The vast majority (87%) of those contractors said the current economic conditions for road and bridge construction in their state were fair or poor. They said the outlook for 2011 was no better: 48% fair, 40% poor. The most likely time for a recovery, among this pessimistic crowd, was not until 2013 (35%). Thirty percent said they thought 2012 would bring a recovery. The rest thought the recovery would not arrive until 2014 (19%) or 2015 (17%).

“I see a pretty flat market and actually maybe even a slightly declining market in 2011,” Brian Deery, senior director, Highway & Transportation Division, AGC, told Roads & Bridges. “The stimulus money, which has been a big factor in the market over the last two years, is basically starting to run out.”

One small bright spot in the economy is exports of U.S. construction machinery. Total construction machinery exports at midyear were $7.4 billion, according to AEM, a 15% gain over the first half of 2009.

“These numbers are encouraging, especially after the double-digit declines of last year,” said Al Cervero, AEM’s senior vice president. “With U.S. markets still sluggish, they underscore the importance of global trade to the construction equipment industry. Export business helps U.S. manufacturers keep their doors open, and Congress can help create more jobs by passing free trade agreements still pending with Colombia, Panama and Korea. We also need to rebuild our crumbling infrastructure to get products to market more efficiently.”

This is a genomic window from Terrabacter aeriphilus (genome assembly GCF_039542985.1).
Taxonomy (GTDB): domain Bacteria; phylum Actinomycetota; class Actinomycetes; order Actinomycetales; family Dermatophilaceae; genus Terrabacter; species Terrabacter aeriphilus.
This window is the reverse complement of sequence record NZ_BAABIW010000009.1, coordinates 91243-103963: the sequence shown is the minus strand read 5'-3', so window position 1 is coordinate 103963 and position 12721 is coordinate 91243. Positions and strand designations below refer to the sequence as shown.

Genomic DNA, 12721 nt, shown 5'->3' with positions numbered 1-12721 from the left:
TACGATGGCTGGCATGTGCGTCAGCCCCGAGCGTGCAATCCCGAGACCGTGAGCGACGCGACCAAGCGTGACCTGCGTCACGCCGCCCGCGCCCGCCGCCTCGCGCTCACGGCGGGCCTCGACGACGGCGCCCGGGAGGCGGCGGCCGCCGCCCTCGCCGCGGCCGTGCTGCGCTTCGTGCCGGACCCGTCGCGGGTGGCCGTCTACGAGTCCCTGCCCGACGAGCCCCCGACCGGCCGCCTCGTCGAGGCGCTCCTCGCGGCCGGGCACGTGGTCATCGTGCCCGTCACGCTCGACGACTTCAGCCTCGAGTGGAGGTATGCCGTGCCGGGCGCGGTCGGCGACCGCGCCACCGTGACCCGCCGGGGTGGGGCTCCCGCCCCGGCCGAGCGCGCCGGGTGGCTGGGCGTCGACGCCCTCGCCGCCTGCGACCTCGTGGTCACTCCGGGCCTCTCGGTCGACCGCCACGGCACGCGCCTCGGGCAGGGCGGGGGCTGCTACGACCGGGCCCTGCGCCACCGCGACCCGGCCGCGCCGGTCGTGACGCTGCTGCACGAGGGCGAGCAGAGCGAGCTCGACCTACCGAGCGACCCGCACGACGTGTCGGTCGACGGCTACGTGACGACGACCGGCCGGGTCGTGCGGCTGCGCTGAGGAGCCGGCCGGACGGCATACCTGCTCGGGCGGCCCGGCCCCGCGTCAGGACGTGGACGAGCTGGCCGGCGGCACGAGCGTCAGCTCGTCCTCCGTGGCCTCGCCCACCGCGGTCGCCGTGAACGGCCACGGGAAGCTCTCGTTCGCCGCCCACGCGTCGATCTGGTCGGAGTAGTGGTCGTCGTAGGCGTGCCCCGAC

The top destinations for U.S. construction machinery exports during January to June 2010 were Canada ($2.4 billion, up 32%); Australia ($625 million, up 32%); Mexico ($549 million, up 8%); Chile ($462 million, up 9%); and Brazil ($376 million, up 74%).

U.S. sales of construction equipment probably will not be as bright over the next year: Only 43% of Roads & Bridges’ contractor readers said they planned to buy new construction equipment in 2011.

“Most contractors aren’t in the equipment-buying mood right now,” said Deery. “With the market down so far and, particularly in the highway area, with no certainty about future funding, contractors aren’t making a whole lot of equipment investments.”

Material market

At least supplies of cement for construction jobs should be steady in 2011. In 2010, the Portland Cement Association (PCA) expects only about 0.3% growth in consumption of cement. Although this will be followed by small increases of 1.4% in 2011 and 4% in 2012, a period of sustained growth is not likely until 2013 and beyond, according to PCA’s forecast.

“Unfortunately, future gains in construction activity are dictated by labor conditions today,” Edward Sullivan, PCA’s chief economist, said in a statement. “Slow job growth leads to slower home purchases and start activity, it undermines the speed at which state deficits can heal, impacting public construction, and implies low occupancy rates for the nonresidential market.”